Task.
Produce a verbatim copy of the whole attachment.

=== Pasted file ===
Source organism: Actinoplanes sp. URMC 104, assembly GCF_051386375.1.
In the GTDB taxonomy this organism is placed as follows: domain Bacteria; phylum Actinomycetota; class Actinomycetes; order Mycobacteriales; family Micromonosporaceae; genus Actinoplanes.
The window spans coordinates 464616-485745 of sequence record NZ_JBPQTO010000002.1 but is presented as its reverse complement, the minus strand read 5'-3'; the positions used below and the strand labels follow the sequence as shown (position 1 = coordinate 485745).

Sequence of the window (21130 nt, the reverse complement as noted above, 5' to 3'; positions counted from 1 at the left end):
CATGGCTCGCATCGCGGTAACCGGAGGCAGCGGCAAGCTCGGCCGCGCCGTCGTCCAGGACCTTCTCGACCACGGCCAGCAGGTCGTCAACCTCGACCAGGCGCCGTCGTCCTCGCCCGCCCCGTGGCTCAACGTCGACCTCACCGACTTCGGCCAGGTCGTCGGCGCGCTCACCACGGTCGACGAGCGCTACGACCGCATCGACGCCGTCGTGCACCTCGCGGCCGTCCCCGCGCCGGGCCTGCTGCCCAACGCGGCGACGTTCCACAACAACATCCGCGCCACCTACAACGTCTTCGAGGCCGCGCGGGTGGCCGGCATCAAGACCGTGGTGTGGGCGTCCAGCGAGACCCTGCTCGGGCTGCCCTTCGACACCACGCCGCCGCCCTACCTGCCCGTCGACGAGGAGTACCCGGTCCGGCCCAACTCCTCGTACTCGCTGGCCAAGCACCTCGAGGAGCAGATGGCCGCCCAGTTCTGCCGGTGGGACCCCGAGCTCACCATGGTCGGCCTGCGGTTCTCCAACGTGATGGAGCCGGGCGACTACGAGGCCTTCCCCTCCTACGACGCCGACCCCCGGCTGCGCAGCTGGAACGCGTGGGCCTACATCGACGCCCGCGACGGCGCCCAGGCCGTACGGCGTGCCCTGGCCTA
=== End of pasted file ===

Source organism: Actinoplanes sp. URMC 104, assembly GCF_051386375.1.
In the GTDB taxonomy this organism is placed as follows: domain Bacteria; phylum Actinomycetota; class Actinomycetes; order Mycobacteriales; family Micromonosporaceae; genus Actinoplanes.
The window spans coordinates 464616-485745 of sequence record NZ_JBPQTO010000002.1 but is presented as its reverse complement, the minus strand read 5'-3'; the positions used below and the strand labels follow the sequence as shown (position 1 = coordinate 485745).

Sequence of the window (21130 nt, the reverse complement as noted above, 5' to 3'; positions counted from 1 at the left end):
CATGGCTCGCATCGCGGTAACCGGAGGCAGCGGCAAGCTCGGCCGCGCCGTCGTCCAGGACCTTCTCGACCACGGCCAGCAGGTCGTCAACCTCGACCAGGCGCCGTCGTCCTCGCCCGCCCCGTGGCTCAACGTCGACCTCACCGACTTCGGCCAGGTCGTCGGCGCGCTCACCACGGTCGACGAGCGCTACGACCGCATCGACGCCGTCGTGCACCTCGCGGCCGTCCCCGCGCCGGGCCTGCTGCCCAACGCGGCGACGTTCCACAACAACATCCGCGCCACCTACAACGTCTTCGAGGCCGCGCGGGTGGCCGGCATCAAGACCGTGGTGTGGGCGTCCAGCGAGACCCTGCTCGGGCTGCCCTTCGACACCACGCCGCCGCCCTACCTGCCCGTCGACGAGGAGTACCCGGTCCGGCCCAACTCCTCGTACTCGCTGGCCAAGCACCTCGAGGAGCAGATGGCCGCCCAGTTCTGCCGGTGGGACCCCGAGCTCACCATGGTCGGCCTGCGGTTCTCCAACGTGATGGAGCCGGGCGACTACGAGGCCTTCCCCTCCTACGACGCCGACCCCCGGCTGCGCAGCTGGAACGCGTGGGCCTACATCGACGCCCGCGACGGCGCCCAGGCCGTACGGCGTGCCCTGGCCTA